International Derrick here contends that the word "control" in the policy exclusion clause contemplates "proprietary control" rather than "possessory handling" so that the exclusion clause does not apply. Insurer urges Buxbaum's "exclusive control" is within the meaning of the word "control" as used in the exclusion clause and that it consequently applies.
The distinction suggested by International Derrick is not persuasive, and a finding of lack of control in this case would be "contrary to the fact, contrary to the ordinary definition of control quoted by appellee5 and contrary to the settled decisional law." McLouth Steel Corp. v. Mesta Machine Co., 3 Cir., 1954, 214 F.2d 608, 612, certiorari denied Hartford Acc. & Indem. Co. v. Foster, 348 U.S. 873, 75 S.Ct. 109, 99 L.Ed. 687.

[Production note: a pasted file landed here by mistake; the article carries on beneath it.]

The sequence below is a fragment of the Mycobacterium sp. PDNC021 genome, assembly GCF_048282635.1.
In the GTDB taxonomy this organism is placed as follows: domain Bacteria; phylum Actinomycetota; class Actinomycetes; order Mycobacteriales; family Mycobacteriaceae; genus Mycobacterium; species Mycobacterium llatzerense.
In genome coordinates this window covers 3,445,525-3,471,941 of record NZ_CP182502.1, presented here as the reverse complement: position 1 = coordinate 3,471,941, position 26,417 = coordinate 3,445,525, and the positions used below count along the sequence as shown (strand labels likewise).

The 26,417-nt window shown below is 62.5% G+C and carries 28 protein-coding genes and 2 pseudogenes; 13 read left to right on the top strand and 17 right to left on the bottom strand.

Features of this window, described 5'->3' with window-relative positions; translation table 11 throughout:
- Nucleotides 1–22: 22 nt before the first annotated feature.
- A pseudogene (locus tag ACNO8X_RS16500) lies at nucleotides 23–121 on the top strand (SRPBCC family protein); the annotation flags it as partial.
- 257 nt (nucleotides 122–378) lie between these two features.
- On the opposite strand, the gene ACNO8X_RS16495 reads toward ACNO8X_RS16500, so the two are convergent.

That the mast was in Buxbaum's care, custody or control for the purposes of its erection is established by the District Court's factual finding and for purposes of the policy exclusion it should be no less true that the mast was in Buxbaum's "care, custody or control."